The holly is the king of the evergreens, with handsome foliage that shines in winter.
Red berries may also follow and these add an all-important touch of red to the winter garden. These berries generally disappear into the beaks of birds in December, so if you want to decorate your house for Christmas try to pick the stems in early December and plunge them into water in a cool place. Otherwise the birds will beat you to it.
Hollies have been grown in British gardens for centuries. John Evelyn (1620 – 1706), who gardened at Sayes Court at Deptford in London, was very proud of his tall holly hedges. However William III lent Sayes Court to the Tsar Peter of Russia for three months in 1698 and the Tsar ruined the hedges.
Apparently he enjoyed being pushed round the garden in a heavy wooden wheelbarrow and went in and out of the hedges. A famous court case of the day culminated in Evelyn being compensated £350 for damages, nearly £40,000 in today's money, for damage to the house and garden.
Find out how to use evergreens to liven up a winter garden
Evelyn would have grown forms of English Holly, Ilex aquifolium, a prickly species that gets it species name from the Latin aquila for eagle. The spiny leaves, said to be as sharp as an eagle’s talon, make this an unsuitable plant for a border unless you have somewhat masochistic tendencies like Tsar Peter.
It’s our most common native evergreen and often found growing close to ancient oaks, or as a marker tree in hedges - indicating a parish boundary, a footpath or a bridleway. Despite its common name of English holly, it is also found across south and west Europe.
The needle-like prickles along each leaf are designed to repel grazing ponies and deer but, once this pyramidal tree outgrows the grazing zone, the upper foliage becomes much less spiny. This ruggedly handsome winter performer, a survivor from the last ice age, is also able to defy the coldest winter's day and has been associated with eternal life since pagan times.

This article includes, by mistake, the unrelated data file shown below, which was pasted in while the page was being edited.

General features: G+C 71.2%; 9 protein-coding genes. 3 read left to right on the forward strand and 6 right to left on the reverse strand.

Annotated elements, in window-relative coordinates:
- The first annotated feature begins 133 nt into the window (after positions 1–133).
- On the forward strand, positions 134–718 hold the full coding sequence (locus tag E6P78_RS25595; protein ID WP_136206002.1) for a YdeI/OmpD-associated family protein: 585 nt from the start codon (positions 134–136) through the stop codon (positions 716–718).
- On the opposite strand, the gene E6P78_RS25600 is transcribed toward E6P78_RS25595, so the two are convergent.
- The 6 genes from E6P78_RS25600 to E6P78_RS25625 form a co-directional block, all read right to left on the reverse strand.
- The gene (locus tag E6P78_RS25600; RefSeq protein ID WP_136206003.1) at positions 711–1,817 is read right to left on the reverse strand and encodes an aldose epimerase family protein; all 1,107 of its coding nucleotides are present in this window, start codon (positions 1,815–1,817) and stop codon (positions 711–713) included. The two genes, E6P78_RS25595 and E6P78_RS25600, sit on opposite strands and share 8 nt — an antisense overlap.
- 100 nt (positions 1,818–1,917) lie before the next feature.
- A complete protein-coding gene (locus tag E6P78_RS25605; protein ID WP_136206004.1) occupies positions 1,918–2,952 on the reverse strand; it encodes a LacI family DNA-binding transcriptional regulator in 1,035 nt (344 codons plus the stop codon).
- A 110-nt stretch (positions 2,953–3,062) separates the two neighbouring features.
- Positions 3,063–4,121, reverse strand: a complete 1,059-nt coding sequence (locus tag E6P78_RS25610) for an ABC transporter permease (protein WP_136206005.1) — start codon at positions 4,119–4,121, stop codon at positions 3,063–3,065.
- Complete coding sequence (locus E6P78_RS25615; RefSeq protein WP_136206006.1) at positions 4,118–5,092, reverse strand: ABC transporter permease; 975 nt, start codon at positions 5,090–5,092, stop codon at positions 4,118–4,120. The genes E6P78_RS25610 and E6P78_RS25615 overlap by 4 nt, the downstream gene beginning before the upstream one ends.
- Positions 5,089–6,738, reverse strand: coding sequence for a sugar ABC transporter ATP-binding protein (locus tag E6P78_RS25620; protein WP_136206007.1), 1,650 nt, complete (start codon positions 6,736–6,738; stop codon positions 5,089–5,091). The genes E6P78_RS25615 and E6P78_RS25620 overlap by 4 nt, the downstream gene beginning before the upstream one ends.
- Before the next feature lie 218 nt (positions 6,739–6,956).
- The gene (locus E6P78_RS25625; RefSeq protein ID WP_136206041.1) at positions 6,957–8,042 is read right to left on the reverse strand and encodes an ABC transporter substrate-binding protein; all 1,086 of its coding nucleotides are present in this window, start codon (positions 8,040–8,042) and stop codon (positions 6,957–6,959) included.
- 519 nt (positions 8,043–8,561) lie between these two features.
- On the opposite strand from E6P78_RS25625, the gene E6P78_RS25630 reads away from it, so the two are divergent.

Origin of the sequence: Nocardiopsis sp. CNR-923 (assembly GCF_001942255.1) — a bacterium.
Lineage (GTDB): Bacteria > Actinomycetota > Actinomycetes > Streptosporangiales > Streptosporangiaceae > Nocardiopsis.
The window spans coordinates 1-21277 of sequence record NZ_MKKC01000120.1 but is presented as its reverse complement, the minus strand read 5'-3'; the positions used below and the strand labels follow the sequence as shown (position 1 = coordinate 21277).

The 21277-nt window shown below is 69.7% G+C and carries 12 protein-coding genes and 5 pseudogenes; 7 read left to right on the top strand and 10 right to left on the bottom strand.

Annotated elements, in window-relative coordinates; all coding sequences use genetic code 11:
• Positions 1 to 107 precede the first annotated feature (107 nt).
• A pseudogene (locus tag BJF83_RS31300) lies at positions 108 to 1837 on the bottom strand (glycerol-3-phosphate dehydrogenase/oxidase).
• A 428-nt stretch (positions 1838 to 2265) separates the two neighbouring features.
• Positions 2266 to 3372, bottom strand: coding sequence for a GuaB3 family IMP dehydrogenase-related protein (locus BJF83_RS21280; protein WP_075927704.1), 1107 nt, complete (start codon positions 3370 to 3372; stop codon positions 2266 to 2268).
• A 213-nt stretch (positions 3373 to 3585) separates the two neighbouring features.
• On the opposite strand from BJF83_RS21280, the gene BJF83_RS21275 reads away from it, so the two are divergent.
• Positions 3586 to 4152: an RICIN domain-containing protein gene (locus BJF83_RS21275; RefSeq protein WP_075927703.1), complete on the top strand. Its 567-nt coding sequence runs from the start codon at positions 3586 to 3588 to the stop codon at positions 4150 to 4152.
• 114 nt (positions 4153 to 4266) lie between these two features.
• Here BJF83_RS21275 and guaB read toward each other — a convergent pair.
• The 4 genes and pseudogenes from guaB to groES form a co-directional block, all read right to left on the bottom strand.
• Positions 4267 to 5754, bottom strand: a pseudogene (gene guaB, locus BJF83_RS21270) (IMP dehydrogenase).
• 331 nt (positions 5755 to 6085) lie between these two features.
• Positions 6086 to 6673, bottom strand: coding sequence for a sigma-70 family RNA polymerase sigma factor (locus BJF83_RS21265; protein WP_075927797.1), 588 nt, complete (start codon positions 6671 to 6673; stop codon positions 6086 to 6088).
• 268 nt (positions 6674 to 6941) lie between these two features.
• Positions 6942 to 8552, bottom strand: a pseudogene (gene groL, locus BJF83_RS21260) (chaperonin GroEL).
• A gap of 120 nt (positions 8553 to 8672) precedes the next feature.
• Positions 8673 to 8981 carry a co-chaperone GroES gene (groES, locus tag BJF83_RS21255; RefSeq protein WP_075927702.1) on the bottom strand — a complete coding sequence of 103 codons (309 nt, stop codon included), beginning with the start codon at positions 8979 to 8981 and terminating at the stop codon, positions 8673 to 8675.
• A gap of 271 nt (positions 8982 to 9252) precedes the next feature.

Less prickly hybrid hollies
When orange trees were introduced in from France 1692 they were kept warm in specially built orangeries and soon other exotic plants joined them. Among them was an exotic holly introduced from Madeira, Ilex perado, and this had much larger green leaves and scented flowers. The orange trees and potted hollies were often wheeled outside in the summer months and the bees carried pollen from them to our native English hollies and new hybrids began to appear in woodland. It was first identified at Highclere Castle, now famous for Downton Abbey, by Loudon in 1838, so was named Highclere holly (Ilex x altaclerensis).
It had rounder leaves and few or no spines and there are many forms now. These faster-growing hollies can be grown in borders, or they can be trained into mopheads, or used to screen and hedge. The berries are larger, but generally as abundant.
Where to plant
Hollies prefer well-drained sandy soil but will thrive in all soils, apart from water-logged conditions.
Hollies can tolerate pollution, maritime conditions and wind.
How to plant
Dig a hole large enough for the root ball, plant and water in well. Keep the area surrounding a newly planted holly weed free by mulching or covering with a mulch mat.
Once planted, hollies resent disturbance, so buy younger, smaller plants - these are easier to establish.
If a holly has to be moved, lift carefully in late-winter or early spring, making sure you remove a large root ball. Water carefully for a year.
Hollies grow slowly and often appear to stand still for two or three years.
If your garden is prone to rabbit damage, protect new plants before they strip the bark.
Growing from berries
Plants raised from berries will be variable - but berries can be propagated by planting them in pots of sand placed in a cold frame or somewhere cool during winter.